Eight Ghanaian pilgrims performing this year's Hajj in Saudi Arabian city of Mecca have been confirmed dead.
According to the National Hajj Committee which oversees the welfare of the Ghanaian pilgrims, three people died as a result of the stampede that claimed over 700 lives last week.
The other five deaths are however not related to the stampede, Alhaji Rauf Tanko, Chairman of the Hajj committee said.
Alhaji Tanko said the Committee has started locating those who were injured in the stampede.
Three have been found so far. Two are receiving treatment at the hospital while the other person has been brought to the Ghana camp in Mecca.
The chairman said the committee is moving from hospital to hospital in search of more pilgrims.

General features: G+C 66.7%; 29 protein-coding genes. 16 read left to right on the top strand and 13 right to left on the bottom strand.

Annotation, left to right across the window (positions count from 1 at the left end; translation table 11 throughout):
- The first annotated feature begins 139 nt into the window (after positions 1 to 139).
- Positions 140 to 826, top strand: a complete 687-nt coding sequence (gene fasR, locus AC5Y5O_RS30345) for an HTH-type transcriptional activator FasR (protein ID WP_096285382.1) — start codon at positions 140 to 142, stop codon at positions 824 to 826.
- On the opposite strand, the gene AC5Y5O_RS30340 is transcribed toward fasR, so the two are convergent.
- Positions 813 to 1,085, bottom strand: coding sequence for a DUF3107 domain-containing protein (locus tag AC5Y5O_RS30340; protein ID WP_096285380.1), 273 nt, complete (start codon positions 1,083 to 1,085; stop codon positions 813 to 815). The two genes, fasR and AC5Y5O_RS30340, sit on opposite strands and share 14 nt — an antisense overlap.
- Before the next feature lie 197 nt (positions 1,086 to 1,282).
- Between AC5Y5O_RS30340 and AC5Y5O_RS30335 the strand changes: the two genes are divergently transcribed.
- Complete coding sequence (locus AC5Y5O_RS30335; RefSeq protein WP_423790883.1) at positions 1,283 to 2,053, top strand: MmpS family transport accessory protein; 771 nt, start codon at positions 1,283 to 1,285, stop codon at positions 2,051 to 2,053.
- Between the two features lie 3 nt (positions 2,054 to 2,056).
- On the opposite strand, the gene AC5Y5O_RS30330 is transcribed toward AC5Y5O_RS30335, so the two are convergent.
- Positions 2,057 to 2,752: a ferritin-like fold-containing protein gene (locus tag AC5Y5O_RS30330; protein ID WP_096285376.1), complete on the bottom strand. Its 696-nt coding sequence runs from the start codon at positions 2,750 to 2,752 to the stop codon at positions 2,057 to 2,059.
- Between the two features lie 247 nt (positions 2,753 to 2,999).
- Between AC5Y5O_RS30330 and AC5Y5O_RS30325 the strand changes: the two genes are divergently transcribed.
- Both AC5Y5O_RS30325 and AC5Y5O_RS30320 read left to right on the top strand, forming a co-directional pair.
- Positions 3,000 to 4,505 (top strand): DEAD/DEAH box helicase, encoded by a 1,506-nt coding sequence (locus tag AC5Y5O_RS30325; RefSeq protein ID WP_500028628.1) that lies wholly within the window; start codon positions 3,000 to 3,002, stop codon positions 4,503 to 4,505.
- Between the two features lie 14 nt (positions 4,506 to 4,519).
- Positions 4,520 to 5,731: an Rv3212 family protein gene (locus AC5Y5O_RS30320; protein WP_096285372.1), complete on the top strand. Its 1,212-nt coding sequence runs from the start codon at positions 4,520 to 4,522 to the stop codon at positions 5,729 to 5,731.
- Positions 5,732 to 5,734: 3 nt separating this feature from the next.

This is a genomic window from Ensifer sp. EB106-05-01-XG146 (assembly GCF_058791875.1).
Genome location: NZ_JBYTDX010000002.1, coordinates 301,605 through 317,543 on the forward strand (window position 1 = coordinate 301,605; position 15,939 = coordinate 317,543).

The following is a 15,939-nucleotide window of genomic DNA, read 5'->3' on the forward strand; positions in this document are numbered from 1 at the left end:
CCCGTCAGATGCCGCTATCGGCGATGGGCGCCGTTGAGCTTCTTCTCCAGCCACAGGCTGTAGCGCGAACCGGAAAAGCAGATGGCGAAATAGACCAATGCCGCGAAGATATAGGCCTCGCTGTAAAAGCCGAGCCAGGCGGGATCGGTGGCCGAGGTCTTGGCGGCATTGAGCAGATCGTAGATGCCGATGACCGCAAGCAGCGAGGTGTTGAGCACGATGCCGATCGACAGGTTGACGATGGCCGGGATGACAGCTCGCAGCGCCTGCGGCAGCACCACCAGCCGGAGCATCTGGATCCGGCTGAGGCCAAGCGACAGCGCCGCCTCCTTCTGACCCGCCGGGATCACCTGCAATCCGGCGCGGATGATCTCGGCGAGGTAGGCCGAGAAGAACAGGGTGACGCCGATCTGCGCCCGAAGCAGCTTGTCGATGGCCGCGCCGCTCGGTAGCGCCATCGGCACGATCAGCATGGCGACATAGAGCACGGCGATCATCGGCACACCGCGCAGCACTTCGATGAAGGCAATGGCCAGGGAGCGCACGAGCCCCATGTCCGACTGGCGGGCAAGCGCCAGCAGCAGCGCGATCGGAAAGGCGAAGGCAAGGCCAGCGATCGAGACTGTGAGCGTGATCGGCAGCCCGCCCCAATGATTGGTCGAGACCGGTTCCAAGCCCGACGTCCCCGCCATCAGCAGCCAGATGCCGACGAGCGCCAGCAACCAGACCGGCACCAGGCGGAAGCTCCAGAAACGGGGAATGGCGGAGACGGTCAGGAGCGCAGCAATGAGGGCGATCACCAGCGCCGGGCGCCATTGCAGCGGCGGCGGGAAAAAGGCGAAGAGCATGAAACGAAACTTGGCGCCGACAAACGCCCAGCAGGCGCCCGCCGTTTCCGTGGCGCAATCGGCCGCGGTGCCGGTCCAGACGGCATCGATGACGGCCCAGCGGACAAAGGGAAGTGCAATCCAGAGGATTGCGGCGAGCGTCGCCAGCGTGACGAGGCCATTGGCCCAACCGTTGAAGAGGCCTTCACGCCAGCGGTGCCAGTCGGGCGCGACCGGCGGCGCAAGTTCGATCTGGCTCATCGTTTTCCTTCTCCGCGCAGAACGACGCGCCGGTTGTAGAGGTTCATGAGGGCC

At least 54 Nigerians are known to have died in last Thursday's stampede.
It was the second disaster to strike in Meccca in a space of two weeks after a crane collapsed at the Grand Mosque killing 109 people.
The stampede is the deadliest in 25 years.
About 769 pilgrims died in the incident and more than 200 of the number are believed to be from Africa.
The stampede appears to have been caused when pilgrims converged at a junction in Mina to take part in the Hajj's last major rite – throwing stone at pillars called Jamarat – where Satan is believed to have tempted the Prophet Abraham.
Saudi Arabia's King Salman has ordered a safety review for the Hajj.
Offering condolences to the relatives of the dead and injured, King Salman said "we have instructed concerned authorities to review the operations plan and to raise the level of organisation and management to ensure that the guests of God perform their rituals in comfort and ease."